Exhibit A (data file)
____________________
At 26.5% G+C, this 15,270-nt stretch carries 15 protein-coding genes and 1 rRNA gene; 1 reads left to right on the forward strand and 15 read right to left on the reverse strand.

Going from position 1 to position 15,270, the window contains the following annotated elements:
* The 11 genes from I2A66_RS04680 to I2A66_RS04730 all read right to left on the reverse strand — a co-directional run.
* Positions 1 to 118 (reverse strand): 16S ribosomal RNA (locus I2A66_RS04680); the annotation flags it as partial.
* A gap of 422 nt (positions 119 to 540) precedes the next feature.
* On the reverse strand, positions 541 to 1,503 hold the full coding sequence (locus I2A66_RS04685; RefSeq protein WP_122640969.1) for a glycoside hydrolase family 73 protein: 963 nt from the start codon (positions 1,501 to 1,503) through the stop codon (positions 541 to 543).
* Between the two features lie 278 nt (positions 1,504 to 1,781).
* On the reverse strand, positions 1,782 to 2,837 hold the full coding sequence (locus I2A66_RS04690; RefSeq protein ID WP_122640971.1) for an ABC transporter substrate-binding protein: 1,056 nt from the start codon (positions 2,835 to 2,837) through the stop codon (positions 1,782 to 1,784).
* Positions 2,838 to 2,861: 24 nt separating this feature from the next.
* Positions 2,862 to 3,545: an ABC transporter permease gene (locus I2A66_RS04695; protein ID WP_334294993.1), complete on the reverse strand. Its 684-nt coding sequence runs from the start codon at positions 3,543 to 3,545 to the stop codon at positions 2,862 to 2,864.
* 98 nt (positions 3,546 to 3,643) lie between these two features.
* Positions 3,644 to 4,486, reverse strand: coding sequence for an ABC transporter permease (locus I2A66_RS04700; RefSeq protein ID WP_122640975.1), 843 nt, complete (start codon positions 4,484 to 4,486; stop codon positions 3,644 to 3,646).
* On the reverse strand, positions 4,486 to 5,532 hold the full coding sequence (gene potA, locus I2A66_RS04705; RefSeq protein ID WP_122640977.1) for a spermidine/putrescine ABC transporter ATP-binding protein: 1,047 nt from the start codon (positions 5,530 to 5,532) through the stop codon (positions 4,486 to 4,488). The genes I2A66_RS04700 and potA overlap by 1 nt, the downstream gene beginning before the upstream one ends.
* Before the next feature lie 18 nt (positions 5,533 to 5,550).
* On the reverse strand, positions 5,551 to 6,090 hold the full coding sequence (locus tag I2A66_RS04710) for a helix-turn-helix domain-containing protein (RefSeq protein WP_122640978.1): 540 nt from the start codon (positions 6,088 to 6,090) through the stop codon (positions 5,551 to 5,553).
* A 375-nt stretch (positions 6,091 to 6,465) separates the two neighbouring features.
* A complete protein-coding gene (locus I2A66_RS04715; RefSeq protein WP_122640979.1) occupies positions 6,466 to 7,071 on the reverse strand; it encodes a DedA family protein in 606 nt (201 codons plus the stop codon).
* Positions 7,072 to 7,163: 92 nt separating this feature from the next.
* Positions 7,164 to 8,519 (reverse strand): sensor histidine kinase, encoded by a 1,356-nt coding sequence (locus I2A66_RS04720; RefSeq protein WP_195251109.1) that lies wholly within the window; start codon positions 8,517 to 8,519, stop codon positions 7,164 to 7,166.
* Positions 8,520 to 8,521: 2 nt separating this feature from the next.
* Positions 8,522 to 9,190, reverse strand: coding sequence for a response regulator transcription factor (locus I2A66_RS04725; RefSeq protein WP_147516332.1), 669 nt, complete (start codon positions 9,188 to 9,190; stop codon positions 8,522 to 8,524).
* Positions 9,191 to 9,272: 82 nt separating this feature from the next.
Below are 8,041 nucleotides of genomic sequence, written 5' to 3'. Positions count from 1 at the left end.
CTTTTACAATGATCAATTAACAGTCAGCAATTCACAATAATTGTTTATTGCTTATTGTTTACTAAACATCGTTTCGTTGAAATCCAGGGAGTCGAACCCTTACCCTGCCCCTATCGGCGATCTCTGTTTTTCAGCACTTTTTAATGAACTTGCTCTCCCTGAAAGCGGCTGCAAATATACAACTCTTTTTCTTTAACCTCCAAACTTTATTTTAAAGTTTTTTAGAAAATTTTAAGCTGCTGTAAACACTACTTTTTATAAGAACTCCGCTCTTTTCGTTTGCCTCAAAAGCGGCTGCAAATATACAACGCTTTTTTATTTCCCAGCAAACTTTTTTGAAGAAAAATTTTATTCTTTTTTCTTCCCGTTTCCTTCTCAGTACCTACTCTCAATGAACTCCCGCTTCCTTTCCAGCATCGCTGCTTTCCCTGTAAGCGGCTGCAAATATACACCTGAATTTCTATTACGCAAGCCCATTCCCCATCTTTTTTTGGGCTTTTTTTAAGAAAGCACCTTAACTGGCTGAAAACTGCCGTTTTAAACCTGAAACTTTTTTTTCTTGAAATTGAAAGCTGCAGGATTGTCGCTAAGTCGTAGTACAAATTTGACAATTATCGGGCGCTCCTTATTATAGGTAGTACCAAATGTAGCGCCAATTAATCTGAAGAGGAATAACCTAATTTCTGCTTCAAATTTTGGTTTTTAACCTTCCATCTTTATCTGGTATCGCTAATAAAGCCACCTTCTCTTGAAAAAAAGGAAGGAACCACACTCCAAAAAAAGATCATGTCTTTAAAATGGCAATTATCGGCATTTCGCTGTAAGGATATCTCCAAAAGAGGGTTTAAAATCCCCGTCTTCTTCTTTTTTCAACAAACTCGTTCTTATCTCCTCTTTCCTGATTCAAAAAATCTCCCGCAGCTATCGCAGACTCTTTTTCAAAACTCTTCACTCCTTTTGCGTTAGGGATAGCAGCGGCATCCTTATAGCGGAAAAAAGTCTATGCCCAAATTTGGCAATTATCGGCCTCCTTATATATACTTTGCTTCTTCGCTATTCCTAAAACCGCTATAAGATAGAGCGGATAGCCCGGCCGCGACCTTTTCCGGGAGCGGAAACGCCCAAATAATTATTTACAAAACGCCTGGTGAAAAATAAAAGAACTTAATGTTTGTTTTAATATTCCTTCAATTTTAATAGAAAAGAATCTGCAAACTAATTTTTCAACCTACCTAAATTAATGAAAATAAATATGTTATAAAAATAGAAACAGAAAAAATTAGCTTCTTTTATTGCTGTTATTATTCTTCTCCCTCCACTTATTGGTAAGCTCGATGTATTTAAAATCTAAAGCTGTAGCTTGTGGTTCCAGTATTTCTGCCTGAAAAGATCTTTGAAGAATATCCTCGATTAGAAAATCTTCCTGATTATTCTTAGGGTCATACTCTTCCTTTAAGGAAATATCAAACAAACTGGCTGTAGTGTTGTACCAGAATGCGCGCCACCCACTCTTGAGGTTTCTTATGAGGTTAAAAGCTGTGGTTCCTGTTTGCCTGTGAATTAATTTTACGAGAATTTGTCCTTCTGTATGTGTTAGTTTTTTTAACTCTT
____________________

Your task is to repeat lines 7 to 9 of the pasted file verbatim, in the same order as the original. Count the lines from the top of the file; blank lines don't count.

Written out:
* Between the two features lie 278 nt (positions 1,504 to 1,781).
* On the reverse strand, positions 1,782 to 2,837 hold the full coding sequence (locus I2A66_RS04690; RefSeq protein ID WP_122640971.1) for an ABC transporter substrate-binding protein: 1,056 nt from the start codon (positions 2,835 to 2,837) through the stop codon (positions 1,782 to 1,784).
* Positions 2,838 to 2,861: 24 nt separating this feature from the next.